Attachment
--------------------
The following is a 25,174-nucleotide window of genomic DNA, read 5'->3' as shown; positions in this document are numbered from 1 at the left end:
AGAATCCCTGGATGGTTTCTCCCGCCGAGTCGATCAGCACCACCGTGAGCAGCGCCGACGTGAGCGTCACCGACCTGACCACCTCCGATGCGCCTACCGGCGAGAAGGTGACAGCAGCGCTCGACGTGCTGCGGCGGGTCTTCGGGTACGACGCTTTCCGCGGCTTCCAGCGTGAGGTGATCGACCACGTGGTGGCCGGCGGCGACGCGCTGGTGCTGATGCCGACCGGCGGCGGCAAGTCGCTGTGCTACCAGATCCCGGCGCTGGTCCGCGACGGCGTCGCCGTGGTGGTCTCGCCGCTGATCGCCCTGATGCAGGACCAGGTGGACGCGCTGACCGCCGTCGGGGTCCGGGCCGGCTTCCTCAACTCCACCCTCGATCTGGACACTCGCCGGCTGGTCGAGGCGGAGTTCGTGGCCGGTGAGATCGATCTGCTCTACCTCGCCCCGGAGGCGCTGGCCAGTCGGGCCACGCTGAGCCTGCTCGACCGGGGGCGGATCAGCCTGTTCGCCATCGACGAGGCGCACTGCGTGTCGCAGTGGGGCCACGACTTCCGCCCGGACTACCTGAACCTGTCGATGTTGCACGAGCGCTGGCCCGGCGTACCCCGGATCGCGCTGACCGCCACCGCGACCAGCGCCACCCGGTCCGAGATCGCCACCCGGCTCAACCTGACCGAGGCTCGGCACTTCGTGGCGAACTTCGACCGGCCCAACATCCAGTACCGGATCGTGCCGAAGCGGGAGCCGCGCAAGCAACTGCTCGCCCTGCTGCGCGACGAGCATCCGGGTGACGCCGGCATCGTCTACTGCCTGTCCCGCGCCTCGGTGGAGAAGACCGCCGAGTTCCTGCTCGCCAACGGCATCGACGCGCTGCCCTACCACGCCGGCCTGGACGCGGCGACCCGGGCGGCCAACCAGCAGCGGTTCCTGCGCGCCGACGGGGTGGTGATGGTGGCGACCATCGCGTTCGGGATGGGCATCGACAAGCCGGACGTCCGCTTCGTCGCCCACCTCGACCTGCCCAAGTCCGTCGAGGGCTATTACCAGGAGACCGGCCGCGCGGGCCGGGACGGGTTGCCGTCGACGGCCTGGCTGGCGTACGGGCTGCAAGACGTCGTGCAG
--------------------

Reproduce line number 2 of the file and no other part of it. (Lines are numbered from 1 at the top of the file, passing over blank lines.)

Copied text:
AGAATCCCTGGATGGTTTCTCCCGCCGAGTCGATCAGCACCACCGTGAGCAGCGCCGACGTGAGCGTCACCGACCTGACCACCTCCGATGCGCCTACCGGCGAGAAGGTGACAGCAGCGCTCGACGTGCTGCGGCGGGTCTTCGGGTACGACGCTTTCCGCGGCTTCCAGCGTGAGGTGATCGACCACGTGGTGGCCGGCGGCGACGCGCTGGTGCTGATGCCGACCGGCGGCGGCAAGTCGCTGTGCTACCAGATCCCGGCGCTGGTCCGCGACGGCGTCGCCGTGGTGGTCTCGCCGCTGATCGCCCTGATGCAGGACCAGGTGGACGCGCTGACCGCCGTCGGGGTCCGGGCCGGCTTCCTCAACTCCACCCTCGATCTGGACACTCGCCGGCTGGTCGAGGCGGAGTTCGTGGCCGGTGAGATCGATCTGCTCTACCTCGCCCCGGAGGCGCTGGCCAGTCGGGCCACGCTGAGCCTGCTCGACCGGGGGCGGATCAGCCTGTTCGCCATCGACGAGGCGCACTGCGTGTCGCAGTGGGGCCACGACTTCCGCCCGGACTACCTGAACCTGTCGATGTTGCACGAGCGCTGGCCCGGCGTACCCCGGATCGCGCTGACCGCCACCGCGACCAGCGCCACCCGGTCCGAGATCGCCACCCGGCTCAACCTGACCGAGGCTCGGCACTTCGTGGCGAACTTCGACCGGCCCAACATCCAGTACCGGATCGTGCCGAAGCGGGAGCCGCGCAAGCAACTGCTCGCCCTGCTGCGCGACGAGCATCCGGGTGACGCCGGCATCGTCTACTGCCTGTCCCGCGCCTCGGTGGAGAAGACCGCCGAGTTCCTGCTCGCCAACGGCATCGACGCGCTGCCCTACCACGCCGGCCTGGACGCGGCGACCCGGGCGGCCAACCAGCAGCGGTTCCTGCGCGCCGACGGGGTGGTGATGGTGGCGACCATCGCGTTCGGGATGGGCATCGACAAGCCGGACGTCCGCTTCGTCGCCCACCTCGACCTGCCCAAGTCCGTCGAGGGCTATTACCAGGAGACCGGCCGCGCGGGCCGGGACGGGTTGCCGTCGACGGCCTGGCTGGCGTACGGGCTGCAAGACGTCGTGCAG